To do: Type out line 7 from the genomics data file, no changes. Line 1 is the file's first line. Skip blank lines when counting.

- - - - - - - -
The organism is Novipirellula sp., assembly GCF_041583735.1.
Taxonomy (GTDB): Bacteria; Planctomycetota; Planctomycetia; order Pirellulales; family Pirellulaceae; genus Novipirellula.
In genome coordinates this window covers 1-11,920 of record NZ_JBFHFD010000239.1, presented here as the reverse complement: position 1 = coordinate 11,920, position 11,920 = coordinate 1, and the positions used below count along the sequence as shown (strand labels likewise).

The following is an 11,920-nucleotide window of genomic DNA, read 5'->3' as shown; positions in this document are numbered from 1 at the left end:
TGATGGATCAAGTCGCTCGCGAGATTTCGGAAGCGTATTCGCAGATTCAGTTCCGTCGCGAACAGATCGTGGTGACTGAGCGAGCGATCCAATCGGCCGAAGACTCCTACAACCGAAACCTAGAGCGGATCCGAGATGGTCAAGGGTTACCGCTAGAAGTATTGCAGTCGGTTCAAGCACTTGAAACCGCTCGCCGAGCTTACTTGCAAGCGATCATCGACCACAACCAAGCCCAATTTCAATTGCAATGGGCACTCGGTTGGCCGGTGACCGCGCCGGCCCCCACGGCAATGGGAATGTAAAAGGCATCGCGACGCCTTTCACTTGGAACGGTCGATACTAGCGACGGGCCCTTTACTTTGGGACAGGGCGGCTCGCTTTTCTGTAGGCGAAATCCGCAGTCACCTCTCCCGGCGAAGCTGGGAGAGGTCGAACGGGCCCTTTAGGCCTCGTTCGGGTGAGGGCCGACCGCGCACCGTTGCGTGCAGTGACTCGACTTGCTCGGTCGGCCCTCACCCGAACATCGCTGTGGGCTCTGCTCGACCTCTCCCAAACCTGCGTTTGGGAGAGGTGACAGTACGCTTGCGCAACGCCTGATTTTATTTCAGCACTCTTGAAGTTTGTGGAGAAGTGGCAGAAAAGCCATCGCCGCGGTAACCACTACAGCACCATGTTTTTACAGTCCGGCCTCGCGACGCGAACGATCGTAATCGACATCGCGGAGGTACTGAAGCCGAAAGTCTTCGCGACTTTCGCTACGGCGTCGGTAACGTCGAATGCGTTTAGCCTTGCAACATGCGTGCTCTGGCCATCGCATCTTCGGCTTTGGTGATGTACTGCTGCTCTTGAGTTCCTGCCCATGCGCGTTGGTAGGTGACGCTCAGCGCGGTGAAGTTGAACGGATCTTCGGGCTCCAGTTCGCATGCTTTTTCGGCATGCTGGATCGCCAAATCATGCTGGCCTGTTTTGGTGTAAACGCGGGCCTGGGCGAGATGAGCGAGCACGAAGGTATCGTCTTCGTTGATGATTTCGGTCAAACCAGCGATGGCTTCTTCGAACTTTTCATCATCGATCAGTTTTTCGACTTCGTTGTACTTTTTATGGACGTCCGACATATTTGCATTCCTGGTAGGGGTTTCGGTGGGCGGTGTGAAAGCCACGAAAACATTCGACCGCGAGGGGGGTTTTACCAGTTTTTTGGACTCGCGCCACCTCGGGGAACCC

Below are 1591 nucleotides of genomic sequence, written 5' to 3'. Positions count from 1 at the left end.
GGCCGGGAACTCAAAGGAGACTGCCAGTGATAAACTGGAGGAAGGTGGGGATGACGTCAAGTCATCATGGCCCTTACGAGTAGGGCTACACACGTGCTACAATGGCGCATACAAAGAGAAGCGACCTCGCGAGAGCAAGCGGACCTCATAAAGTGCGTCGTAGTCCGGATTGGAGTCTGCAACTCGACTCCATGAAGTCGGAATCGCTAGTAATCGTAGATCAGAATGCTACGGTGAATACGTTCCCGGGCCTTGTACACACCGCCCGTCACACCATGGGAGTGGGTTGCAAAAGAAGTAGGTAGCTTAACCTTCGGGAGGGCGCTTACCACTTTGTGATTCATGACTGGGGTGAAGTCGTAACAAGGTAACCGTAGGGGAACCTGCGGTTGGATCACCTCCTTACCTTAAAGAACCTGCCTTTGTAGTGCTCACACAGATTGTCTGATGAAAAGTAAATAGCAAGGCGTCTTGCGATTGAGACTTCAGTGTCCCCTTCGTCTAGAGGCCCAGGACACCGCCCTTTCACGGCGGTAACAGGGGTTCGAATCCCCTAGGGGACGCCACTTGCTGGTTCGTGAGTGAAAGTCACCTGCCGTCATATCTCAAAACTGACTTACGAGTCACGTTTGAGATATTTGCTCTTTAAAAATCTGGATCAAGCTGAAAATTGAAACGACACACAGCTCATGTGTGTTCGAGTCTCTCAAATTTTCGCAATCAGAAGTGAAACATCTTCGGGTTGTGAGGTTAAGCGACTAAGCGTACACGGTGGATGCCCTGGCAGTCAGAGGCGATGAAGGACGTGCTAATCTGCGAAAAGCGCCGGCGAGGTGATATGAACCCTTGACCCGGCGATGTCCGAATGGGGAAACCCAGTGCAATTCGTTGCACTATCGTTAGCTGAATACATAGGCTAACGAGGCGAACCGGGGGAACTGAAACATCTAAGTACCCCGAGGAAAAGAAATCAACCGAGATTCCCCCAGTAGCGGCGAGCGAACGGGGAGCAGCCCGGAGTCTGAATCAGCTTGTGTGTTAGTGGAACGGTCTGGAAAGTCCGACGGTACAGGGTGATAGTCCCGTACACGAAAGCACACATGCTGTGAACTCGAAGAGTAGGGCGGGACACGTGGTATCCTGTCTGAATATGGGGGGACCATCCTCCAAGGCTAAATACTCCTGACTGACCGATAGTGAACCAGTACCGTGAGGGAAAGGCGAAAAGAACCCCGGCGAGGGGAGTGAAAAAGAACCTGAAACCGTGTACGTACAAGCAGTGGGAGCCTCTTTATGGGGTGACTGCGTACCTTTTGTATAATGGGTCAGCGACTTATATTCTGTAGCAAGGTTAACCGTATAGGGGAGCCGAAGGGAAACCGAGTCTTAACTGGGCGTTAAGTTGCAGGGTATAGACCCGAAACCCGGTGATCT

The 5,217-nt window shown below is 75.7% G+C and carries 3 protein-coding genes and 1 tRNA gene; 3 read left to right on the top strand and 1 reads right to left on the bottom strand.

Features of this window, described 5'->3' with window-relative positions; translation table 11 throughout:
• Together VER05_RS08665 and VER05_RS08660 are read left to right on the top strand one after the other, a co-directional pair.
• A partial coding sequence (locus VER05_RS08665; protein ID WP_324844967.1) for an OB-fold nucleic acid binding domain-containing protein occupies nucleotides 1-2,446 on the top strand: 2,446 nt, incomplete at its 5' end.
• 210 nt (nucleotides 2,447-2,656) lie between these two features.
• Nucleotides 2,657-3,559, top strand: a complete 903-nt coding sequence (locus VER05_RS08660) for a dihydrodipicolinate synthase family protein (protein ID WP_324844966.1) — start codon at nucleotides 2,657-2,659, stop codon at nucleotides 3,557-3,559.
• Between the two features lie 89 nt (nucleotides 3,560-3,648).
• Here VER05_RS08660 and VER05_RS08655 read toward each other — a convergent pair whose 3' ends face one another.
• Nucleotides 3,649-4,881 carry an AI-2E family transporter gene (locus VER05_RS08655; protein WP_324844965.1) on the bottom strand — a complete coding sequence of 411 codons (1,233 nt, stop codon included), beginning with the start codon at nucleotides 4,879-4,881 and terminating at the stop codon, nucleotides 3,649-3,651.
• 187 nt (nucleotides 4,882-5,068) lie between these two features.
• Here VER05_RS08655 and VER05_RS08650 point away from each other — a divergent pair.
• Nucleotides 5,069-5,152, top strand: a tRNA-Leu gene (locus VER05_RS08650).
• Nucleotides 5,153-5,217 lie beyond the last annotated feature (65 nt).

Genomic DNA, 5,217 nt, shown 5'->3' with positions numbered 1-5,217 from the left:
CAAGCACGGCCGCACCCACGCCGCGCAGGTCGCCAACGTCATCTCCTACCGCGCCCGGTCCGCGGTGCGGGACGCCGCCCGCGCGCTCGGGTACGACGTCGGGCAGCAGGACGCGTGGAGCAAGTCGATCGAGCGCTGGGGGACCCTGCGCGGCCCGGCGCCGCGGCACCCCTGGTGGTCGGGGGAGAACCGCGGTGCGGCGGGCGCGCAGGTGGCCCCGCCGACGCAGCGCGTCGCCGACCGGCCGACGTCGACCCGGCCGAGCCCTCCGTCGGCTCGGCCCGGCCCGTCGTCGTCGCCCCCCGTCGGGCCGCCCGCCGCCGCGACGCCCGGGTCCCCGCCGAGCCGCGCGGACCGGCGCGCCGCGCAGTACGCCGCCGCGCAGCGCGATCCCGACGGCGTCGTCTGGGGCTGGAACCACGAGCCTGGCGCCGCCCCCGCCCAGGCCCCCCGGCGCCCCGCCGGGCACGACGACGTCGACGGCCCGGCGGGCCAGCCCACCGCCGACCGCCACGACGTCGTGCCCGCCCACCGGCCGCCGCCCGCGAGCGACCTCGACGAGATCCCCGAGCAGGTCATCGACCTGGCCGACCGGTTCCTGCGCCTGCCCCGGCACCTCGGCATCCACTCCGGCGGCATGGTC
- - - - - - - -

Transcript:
GGCCGGGAACTCAAAGGAGACTGCCAGTGATAAACTGGAGGAAGGTGGGGATGACGTCAAGTCATCATGGCCCTTACGAGTAGGGCTACACACGTGCTACAATGGCGCATACAAAGAGAAGCGACCTCGCGAGAGCAAGCGGACCTCATAAAGTGCGTCGTAGTCCGGATTGGAGTCTGCAACTCGACTCCATGAAGTCGGAATCGCTAGTAATCGTAGATCAGAATGCTACGGTGAATACGTTCCCGGGCCTTGTACACACCGCCCGTCACACCATGGGAGTGGGTTGCAAAAGAAGTAGGTAGCTTAACCTTCGGGAGGGCGCTTACCACTTTGTGATTCATGACTGGGGTGAAGTCGTAACAAGGTAACCGTAGGGGAACCTGCGGTTGGATCACCTCCTTACCTTAAAGAACCTGCCTTTGTAGTGCTCACACAGATTGTCTGATGAAAAGTAAATAGCAAGGCGTCTTGCGATTGAGACTTCAGTGTCCCCTTCGTCTAGAGGCCCAGGACACCGCCCTTTCACGGCGGTAACAGGGGTTCGAATCCCCTAGGGGACGCCACTTGCTGGTTCGTGAGTGAAAGTCACCTGCCGTCATATCTCAAAACTGACTTACGAGTCACGTTTGAGATATTTGCTCTTTAAAAATCTGGATCAAGCTGAAAATTGAAACGACACACAGCTCATGTGTGTTCGAGTCTCTCAAATTTTCGCAATCAGAAGTGAAACATCTTCGGGTTGTGAGGTTAAGCGACTAAGCGTACACGGTGGATGCCCTGGCAGTCAGAGGCGATGAAGGACGTGCTAATCTGCGAAAAGCGCCGGCGAGGTGATATGAACCCTTGACCCGGCGATGTCCGAATGGGGAAACCCAGTGCAATTCGTTGCACTATCGTTAGCTGAATACATAGGCTAACGAGGCGAACCGGGGGAACTGAAACATCTAAGTACCCCGAGGAAAAGAAATCAACCGAGATTCCCCCAGTAGCGGCGAGCGAACGGGGAGCAGCCCGGAGTCTGAATCAGCTTGTGTGTTAGTGGAACGGTCTGGAAAGTCCGACGGTACAGGGTGATAGTCCCGTACACGAAAGCACACATGCTGTGAACTCGAAGAGTAGGGCGGGACACGTGGTATCCTGTCTGAATATGGGGGGACCATCCTCCAAGGCTAAATACTCCTGACTGACCGATAGTGAACCAGTACCGTGAGGGAAAGGCGAAAAGAACCCCGGCGAGGGGAGTGAAAAAGAACCTGAAACCGTGTACGTACAAGCAGTGGGAGCCTCTTTATGGGGTGACTGCGTACCTTTTGTATAATGGGTCAGCGACTTATATTCTGTAGCAAGGTTAACCGTATAGGGGAGCCGAAGGGAAACCGAGTCTTAACTGGGCGTTAAGTTGCAGGGTATAGACCCGAAACCCGGTGATCT